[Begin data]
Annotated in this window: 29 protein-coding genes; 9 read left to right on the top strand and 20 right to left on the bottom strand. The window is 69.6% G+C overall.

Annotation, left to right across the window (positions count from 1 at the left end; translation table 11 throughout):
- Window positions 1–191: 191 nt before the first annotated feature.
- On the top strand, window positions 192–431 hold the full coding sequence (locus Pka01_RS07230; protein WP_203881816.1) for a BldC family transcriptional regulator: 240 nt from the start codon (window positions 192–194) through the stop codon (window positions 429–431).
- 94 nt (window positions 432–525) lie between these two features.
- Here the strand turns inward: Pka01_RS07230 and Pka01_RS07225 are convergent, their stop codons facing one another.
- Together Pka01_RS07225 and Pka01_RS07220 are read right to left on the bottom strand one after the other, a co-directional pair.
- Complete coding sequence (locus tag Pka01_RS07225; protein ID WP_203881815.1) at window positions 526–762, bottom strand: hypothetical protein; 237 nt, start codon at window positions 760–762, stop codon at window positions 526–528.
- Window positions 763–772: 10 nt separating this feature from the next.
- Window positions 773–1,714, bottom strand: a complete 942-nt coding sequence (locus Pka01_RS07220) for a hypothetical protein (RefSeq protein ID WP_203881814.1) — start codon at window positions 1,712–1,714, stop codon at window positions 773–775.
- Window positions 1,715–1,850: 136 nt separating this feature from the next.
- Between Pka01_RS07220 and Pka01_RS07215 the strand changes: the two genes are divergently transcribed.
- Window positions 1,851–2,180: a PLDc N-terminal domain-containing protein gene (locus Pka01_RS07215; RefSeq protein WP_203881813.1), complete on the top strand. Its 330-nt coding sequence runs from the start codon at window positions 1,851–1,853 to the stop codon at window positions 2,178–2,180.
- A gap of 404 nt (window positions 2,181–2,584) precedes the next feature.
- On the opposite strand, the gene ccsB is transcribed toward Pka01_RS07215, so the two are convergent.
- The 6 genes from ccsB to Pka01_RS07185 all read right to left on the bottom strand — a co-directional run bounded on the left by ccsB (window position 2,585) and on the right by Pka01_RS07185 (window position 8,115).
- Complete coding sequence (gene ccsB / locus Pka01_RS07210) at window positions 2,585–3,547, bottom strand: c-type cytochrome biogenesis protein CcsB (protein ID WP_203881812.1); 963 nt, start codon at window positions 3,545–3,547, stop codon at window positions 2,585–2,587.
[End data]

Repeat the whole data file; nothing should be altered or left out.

Annotated in this window: 29 protein-coding genes; 9 read left to right on the top strand and 20 right to left on the bottom strand. The window is 69.6% G+C overall.

Annotation, left to right across the window (positions count from 1 at the left end; translation table 11 throughout):
- Window positions 1–191: 191 nt before the first annotated feature.
- On the top strand, window positions 192–431 hold the full coding sequence (locus Pka01_RS07230; protein WP_203881816.1) for a BldC family transcriptional regulator: 240 nt from the start codon (window positions 192–194) through the stop codon (window positions 429–431).
- 94 nt (window positions 432–525) lie between these two features.
- Here the strand turns inward: Pka01_RS07230 and Pka01_RS07225 are convergent, their stop codons facing one another.
- Together Pka01_RS07225 and Pka01_RS07220 are read right to left on the bottom strand one after the other, a co-directional pair.
- Complete coding sequence (locus tag Pka01_RS07225; protein ID WP_203881815.1) at window positions 526–762, bottom strand: hypothetical protein; 237 nt, start codon at window positions 760–762, stop codon at window positions 526–528.
- Window positions 763–772: 10 nt separating this feature from the next.
- Window positions 773–1,714, bottom strand: a complete 942-nt coding sequence (locus Pka01_RS07220) for a hypothetical protein (RefSeq protein ID WP_203881814.1) — start codon at window positions 1,712–1,714, stop codon at window positions 773–775.
- Window positions 1,715–1,850: 136 nt separating this feature from the next.
- Between Pka01_RS07220 and Pka01_RS07215 the strand changes: the two genes are divergently transcribed.
- Window positions 1,851–2,180: a PLDc N-terminal domain-containing protein gene (locus Pka01_RS07215; RefSeq protein WP_203881813.1), complete on the top strand. Its 330-nt coding sequence runs from the start codon at window positions 1,851–1,853 to the stop codon at window positions 2,178–2,180.
- A gap of 404 nt (window positions 2,181–2,584) precedes the next feature.
- On the opposite strand, the gene ccsB is transcribed toward Pka01_RS07215, so the two are convergent.
- The 6 genes from ccsB to Pka01_RS07185 all read right to left on the bottom strand — a co-directional run bounded on the left by ccsB (window position 2,585) and on the right by Pka01_RS07185 (window position 8,115).
- Complete coding sequence (gene ccsB / locus Pka01_RS07210) at window positions 2,585–3,547, bottom strand: c-type cytochrome biogenesis protein CcsB (protein ID WP_203881812.1); 963 nt, start codon at window positions 3,545–3,547, stop codon at window positions 2,585–2,587.